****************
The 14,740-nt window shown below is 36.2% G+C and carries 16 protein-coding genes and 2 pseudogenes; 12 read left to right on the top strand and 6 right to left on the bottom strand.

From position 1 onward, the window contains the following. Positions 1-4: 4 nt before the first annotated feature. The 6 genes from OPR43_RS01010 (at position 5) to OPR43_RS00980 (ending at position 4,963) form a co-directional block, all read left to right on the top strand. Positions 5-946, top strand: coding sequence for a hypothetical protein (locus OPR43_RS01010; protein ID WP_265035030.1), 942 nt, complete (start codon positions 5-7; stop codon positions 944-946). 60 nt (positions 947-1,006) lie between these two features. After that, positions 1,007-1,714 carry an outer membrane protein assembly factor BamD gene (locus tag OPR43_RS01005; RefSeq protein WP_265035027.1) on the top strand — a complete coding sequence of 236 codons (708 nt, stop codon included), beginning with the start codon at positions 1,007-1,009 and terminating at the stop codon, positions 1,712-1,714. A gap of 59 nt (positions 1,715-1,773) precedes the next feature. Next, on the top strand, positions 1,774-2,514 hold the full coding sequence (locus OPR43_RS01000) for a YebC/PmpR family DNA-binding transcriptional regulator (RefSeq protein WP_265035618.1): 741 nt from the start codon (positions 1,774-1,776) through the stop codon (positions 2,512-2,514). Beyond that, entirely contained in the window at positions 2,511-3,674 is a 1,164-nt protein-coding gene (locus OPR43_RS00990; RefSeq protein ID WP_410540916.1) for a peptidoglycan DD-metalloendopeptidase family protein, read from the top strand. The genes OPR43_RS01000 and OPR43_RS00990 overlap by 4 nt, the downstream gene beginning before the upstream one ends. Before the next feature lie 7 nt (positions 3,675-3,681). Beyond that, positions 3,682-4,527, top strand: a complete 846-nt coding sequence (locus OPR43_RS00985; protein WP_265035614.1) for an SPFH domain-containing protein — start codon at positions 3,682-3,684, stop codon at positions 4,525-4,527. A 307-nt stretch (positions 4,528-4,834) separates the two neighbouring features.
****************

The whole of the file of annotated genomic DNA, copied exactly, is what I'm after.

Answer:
The 14,740-nt window shown below is 36.2% G+C and carries 16 protein-coding genes and 2 pseudogenes; 12 read left to right on the top strand and 6 right to left on the bottom strand.

From position 1 onward, the window contains the following. Positions 1-4: 4 nt before the first annotated feature. The 6 genes from OPR43_RS01010 (at position 5) to OPR43_RS00980 (ending at position 4,963) form a co-directional block, all read left to right on the top strand. Positions 5-946, top strand: coding sequence for a hypothetical protein (locus OPR43_RS01010; protein ID WP_265035030.1), 942 nt, complete (start codon positions 5-7; stop codon positions 944-946). 60 nt (positions 947-1,006) lie between these two features. After that, positions 1,007-1,714 carry an outer membrane protein assembly factor BamD gene (locus tag OPR43_RS01005; RefSeq protein WP_265035027.1) on the top strand — a complete coding sequence of 236 codons (708 nt, stop codon included), beginning with the start codon at positions 1,007-1,009 and terminating at the stop codon, positions 1,712-1,714. A gap of 59 nt (positions 1,715-1,773) precedes the next feature. Next, on the top strand, positions 1,774-2,514 hold the full coding sequence (locus OPR43_RS01000) for a YebC/PmpR family DNA-binding transcriptional regulator (RefSeq protein WP_265035618.1): 741 nt from the start codon (positions 1,774-1,776) through the stop codon (positions 2,512-2,514). Beyond that, entirely contained in the window at positions 2,511-3,674 is a 1,164-nt protein-coding gene (locus OPR43_RS00990; RefSeq protein ID WP_410540916.1) for a peptidoglycan DD-metalloendopeptidase family protein, read from the top strand. The genes OPR43_RS01000 and OPR43_RS00990 overlap by 4 nt, the downstream gene beginning before the upstream one ends. Before the next feature lie 7 nt (positions 3,675-3,681). Beyond that, positions 3,682-4,527, top strand: a complete 846-nt coding sequence (locus OPR43_RS00985; protein WP_265035614.1) for an SPFH domain-containing protein — start codon at positions 3,682-3,684, stop codon at positions 4,525-4,527. A 307-nt stretch (positions 4,528-4,834) separates the two neighbouring features.